"In Asia, the licensing industry began 10-20 years ago, whereas it is a half-century old in the US and Europe," says Warner Bros. vice president for Greater China and Southeast Asia Mickie Leong.
"Yet with economic advances in much of Asia, many products, brands and habits are quite desirable. We see great potential to develop our business here."
Vast Markets Await
WARNER Bros. Consumer Products sees Asia as packed with vast potential, albeit with distinct characteristics and requirements in each market.
An entertainment giant in the AOL Time Warner media conglomerate, Warner Bros. has cartoon characters like Bugs Bunny, Tweety, Sylvester and Daffy Duck. The company and all its cartoons use Hong Kong as a regional headquarters.
"In Asia, licensing is a fairly new business and not very developed, but the upside is huge," says the company's Greater China and Southeast Asia vice president Mickie Leong.
Warner Bros. aggressively markets and sells the licensing concept and its brands and properties. "That means building our brand by creating awareness," Leong says.
Exposure to Western culture through TV and movies fuels demand for related consumer products. The Hong Kong office of Warner Bros. Consumer Products serves nine countries, each treated as a separate entity.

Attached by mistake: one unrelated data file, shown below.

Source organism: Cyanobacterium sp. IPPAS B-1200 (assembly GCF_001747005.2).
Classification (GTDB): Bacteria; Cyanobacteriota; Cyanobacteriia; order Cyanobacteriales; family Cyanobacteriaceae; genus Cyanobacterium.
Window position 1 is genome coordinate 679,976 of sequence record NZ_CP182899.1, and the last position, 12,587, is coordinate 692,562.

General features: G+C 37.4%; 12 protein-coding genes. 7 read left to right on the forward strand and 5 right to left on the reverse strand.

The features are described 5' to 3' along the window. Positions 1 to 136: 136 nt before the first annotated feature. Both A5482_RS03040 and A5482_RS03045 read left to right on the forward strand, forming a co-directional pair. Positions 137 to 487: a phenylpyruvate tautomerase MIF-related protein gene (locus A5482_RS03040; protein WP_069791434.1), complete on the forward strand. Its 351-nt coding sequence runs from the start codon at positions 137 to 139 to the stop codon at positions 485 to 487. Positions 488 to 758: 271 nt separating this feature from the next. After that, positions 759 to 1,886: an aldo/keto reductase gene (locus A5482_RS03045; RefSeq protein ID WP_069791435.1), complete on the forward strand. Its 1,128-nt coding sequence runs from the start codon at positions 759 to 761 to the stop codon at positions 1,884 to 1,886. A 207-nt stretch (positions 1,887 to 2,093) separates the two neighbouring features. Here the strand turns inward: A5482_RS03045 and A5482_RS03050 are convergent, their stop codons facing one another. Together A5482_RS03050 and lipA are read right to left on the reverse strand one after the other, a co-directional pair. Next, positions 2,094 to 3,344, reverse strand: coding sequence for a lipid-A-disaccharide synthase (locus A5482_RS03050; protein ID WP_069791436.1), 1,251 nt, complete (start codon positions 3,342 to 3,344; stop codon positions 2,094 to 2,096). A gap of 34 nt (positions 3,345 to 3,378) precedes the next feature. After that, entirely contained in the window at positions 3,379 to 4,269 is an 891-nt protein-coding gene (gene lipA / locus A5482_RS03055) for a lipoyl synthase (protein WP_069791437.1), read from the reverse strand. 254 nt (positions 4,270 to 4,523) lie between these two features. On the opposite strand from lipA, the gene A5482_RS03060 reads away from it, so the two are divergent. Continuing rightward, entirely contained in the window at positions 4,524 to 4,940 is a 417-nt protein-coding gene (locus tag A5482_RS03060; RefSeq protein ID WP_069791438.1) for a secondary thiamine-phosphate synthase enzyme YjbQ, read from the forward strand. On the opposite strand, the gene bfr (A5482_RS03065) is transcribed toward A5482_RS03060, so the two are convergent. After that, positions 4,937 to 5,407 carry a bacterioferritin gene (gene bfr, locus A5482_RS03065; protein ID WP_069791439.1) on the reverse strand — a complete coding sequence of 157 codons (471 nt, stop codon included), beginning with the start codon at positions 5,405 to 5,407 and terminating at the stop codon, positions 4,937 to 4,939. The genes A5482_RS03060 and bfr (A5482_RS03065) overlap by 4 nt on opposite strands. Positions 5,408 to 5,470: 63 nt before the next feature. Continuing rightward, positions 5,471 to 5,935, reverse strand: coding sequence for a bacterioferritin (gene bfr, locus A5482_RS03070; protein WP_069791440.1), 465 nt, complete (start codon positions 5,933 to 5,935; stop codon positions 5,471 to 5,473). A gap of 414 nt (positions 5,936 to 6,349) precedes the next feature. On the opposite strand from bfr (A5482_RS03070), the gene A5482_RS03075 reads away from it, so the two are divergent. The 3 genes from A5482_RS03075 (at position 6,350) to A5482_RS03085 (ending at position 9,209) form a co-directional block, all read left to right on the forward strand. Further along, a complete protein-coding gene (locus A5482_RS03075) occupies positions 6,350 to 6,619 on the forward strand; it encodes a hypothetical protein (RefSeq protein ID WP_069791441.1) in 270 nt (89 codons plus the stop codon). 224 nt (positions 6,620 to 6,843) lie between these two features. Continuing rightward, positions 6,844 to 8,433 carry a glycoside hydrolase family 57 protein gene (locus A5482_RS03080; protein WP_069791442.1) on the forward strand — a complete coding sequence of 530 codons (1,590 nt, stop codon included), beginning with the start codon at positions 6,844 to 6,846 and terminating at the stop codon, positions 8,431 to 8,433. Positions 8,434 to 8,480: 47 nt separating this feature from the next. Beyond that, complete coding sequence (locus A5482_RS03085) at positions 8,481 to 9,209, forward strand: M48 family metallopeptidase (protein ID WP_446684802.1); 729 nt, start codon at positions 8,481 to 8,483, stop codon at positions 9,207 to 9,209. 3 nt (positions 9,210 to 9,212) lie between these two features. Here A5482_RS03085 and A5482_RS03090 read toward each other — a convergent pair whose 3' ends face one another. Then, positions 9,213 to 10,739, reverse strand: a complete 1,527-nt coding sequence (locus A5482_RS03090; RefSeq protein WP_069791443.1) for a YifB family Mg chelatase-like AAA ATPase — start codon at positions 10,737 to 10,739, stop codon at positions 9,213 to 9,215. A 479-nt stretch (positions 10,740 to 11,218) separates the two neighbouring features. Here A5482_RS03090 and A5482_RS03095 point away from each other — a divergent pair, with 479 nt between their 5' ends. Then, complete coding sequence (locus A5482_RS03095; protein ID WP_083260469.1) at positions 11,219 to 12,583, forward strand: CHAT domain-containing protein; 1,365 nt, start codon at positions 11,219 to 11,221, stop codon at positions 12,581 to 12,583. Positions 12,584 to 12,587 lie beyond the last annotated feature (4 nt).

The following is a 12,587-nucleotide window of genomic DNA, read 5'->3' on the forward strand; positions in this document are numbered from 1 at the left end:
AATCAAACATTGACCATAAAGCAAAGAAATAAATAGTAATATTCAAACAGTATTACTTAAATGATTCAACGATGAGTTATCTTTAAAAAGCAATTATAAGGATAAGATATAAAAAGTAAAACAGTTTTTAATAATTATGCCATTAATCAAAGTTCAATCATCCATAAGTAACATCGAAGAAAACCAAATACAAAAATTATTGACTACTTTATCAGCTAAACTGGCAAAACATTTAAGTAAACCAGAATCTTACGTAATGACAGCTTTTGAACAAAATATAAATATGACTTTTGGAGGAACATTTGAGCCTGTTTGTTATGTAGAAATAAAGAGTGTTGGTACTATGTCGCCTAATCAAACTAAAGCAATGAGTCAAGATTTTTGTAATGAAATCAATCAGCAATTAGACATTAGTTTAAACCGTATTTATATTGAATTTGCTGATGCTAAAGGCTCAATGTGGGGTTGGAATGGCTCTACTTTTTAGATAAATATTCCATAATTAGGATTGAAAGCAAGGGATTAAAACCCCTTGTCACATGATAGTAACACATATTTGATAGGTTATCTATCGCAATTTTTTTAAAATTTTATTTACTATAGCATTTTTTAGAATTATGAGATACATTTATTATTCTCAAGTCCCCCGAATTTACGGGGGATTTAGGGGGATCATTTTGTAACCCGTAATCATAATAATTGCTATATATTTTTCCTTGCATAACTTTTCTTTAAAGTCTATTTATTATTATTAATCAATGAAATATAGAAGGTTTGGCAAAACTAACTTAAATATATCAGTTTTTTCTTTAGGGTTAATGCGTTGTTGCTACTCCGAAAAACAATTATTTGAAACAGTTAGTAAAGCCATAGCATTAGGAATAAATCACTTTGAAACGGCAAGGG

Bugs Bunny and Tweety, with licensing deals on plush toys, apparel, houseware, stationery and books, are the company's most popular characters. Harry Potter is also hot.
"Potential licensees must be experts in their own industry. We look for reputable companies with strong backgrounds," Leong says. Warner Bros. deals directly with licensees in some markets, but employs licensing agents elsewhere.
Licensees may gain rights to sell in single or multiple markets, depending on their scope and production capabilities. There are global dealers too, but most licensee companies are reasonably small.
The licensees must follow style guides and submit samples for approval. Some leeway accommodates varied tastes.
Middle Position Well Played
IN Asia, licensing agents are key middlemen managing the relations between licensors and licensees, says marketing director for Hong Kong-based licensing agent Animation Int'l Ltd Dave Sharat.
The Japanese-owned company represents Japanese animation studios producing TV shows for Asian distribution. As an exclusive licensing agent for 75% of all Japanese studios making animated shows, Animation Int'l has related merchandise, publication, music and promotion rights.
Doraemon, Dragonball and Sailor Moon are among the popular properties available. Normally, TV shows are offered first to establish characters in a particular market.
"About 6-12 months later, we roll out the other synergies going with the business," Sharat says. In specific markets, contracts are awarded for 1-2 years with renewal options.
Animation Int'l's main responsibility is to ensure characters and shows are protected legally. Although not controlling show production, the company manages and maintains quality control on licensees' output.
Triangular relationships involving licensors, licensees and agents are delicate, with success or failure often riding on agents' skills.